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Loan administration report on the loans for the development of the Belgian Congo (English)

The Belgian Congo is eighty times as large as Belgium and one-third the size of the U.S. It lies within the Congo River system and its only access to the sea is by a narrow strip of land at the mouth of the river. The development of the Congo has been further hampered by the fact that it is extremely thinly populated. There are only 12 million people in the whole country and their distribution is very uneven, as shown on map No. 3. Densities of over 100 per square mile exist, mostly in relatively inaccessible parts of the Kivu, while over much of the Congo basin and the Katanga the average density is less than 5 per square mile. In the future, however, the problems brou5ht about by the growth of an urban proletariat are likely to be more serious than those arising from rural depopulation. Migration has recently slowed down somewhat, and the cities, where the population is young and increasing rather rapidly, are becoming more able to satisfy the demand for industrial labor from their own natural increase.

Details

  • Document Date

    1954/12/23

  • Document Type

    Pre-2003 Economic or Sector Report

  • Report Number

    EA46

  • Volume No

    1

  • Total Volume(s)

    1

  • Country

    Congo, Democratic Republic of

  • Region

    Africa,

  • Disclosure Date

    2012/10/10

  • Disclosure Status

    Disclosed

  • Doc Name

    Loan administration report on the loans for the development of the Belgian Congo

  • Keywords

    access to the sea;sale of treasury bills;power and water;gross national product;demand for good;administration and development;tract of land;volume of traffic;foreign currency loan;long term bond;number of road;second world war;large private companies;balance of payment;production and export;expenditure on transport;shortages of labor;central traffic control;shortage of funds;foreign exchange needs;rate of growth;annual debt service;demand for power;terms of contract;distribution of investment;long term capital;investment in housing;terms of trade;budget expenditure;national income;medical facility;transport facility;institutional investor;palm oil;loan negotiation;navigable river;road program;Native Education;living condition;private enterprise;private investment;public issue;domestic consumption;power station;industrial diamonds;raw material;world demand;rolling stock;local condition;housing program;agricultural program;excess energy;capital expenditure;external loan;world economic;government expenditure;heavy investment;oil palm;teaching personnel;track improvement;religious orders;current expenditure;foreign trade;repair shop;heavy burden;building material;rural area;round trip;reserve position;private railroad;replacement parts;mining region;agricultural settlement;employee account;diesel locomotive;short distance;rapid transport;poor road;traffic density;good traffic;local traffic;inbound traffic;traffic artery;public program;subsistence agriculture;permanent settlement;crop rotation;substandard housing;administrative building;railroad maintenance;financial implication;marshalling yard;government pension;rainy season;planning authority;civil engineering;private carrier;provincial service;rail connection;slight reduction;port equipment;river flow;price change;long-term bonds;dollar debt;private investor;consumer good;consumer goods;export price;commercial bank;transport condition;building trade;increased rate;Public Utilities;native worker;access road;construction site;weather condition;dry season;residential construction;tribal society;commodity price;money income;private consumption;Financial Stability;export boom;local bank;retail sale;mineral deposit;religious missions;postwar year;skilled labor;physical changes;long-term debt;white settlement;adult man;large corporation;white settlers;tribal community;rapid industrialization;agricultural production;tropical hardwoods;balanced development;rural depopulation;underground work;local population;industrial worker;southern europe;commercial establishments;agricultural commodity;road transport;brush fire;navigable waterways;mountain range;equatorial forest;inland waterway;private interest;road building;labor requirement;freight charge;rail system;arterial road;coffee area;financial aspect;provincial capitals;Rain forest;flow to rivers;hard currency;financial limits;development work;investment requirement;floating debt;power shortage;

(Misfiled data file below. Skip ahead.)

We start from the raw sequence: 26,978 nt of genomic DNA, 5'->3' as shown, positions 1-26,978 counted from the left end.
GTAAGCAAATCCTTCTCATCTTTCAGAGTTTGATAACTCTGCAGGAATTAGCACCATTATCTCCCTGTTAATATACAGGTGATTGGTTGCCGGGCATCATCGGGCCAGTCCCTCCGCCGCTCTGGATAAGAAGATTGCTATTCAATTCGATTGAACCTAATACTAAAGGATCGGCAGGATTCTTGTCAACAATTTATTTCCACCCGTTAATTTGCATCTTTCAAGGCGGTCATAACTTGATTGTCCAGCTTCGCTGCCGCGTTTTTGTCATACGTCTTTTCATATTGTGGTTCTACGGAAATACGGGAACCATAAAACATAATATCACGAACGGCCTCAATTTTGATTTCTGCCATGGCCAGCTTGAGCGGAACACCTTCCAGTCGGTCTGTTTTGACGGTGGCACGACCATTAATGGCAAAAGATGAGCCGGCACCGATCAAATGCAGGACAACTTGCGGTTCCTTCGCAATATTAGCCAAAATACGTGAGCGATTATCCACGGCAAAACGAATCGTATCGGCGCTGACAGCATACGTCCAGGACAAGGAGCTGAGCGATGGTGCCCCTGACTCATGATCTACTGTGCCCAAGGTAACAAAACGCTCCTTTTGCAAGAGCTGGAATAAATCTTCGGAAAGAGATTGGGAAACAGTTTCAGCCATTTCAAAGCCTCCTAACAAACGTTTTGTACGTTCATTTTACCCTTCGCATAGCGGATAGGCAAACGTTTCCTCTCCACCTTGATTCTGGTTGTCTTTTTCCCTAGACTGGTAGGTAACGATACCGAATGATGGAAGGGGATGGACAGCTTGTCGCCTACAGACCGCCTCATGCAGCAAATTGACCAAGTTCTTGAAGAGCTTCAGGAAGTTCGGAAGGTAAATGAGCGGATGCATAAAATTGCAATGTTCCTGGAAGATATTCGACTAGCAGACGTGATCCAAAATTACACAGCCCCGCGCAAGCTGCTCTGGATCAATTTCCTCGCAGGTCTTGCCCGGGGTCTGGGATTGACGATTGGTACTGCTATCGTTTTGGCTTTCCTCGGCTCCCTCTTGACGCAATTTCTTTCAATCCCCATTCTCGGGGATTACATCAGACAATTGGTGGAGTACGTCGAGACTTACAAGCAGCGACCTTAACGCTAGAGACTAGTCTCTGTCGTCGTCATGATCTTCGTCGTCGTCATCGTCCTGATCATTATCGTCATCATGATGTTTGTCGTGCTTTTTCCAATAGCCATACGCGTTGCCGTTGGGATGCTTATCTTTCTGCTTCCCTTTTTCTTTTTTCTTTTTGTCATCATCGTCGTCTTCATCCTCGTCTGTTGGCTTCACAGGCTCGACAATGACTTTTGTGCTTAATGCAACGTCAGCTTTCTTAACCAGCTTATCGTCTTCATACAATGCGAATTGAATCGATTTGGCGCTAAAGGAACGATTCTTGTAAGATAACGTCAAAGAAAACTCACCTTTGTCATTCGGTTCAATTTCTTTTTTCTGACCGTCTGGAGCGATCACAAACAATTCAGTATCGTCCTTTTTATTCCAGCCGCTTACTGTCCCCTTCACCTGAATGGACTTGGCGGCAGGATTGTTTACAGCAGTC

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Citation

Loan administration report on the loans for the development of the Belgian Congo (English). Europe series Washington, D.C. : World Bank Group. http://documents.worldbank.org/curated/en/687121468258869473/Loan-administration-report-on-the-loans-for-the-development-of-the-Belgian-Congo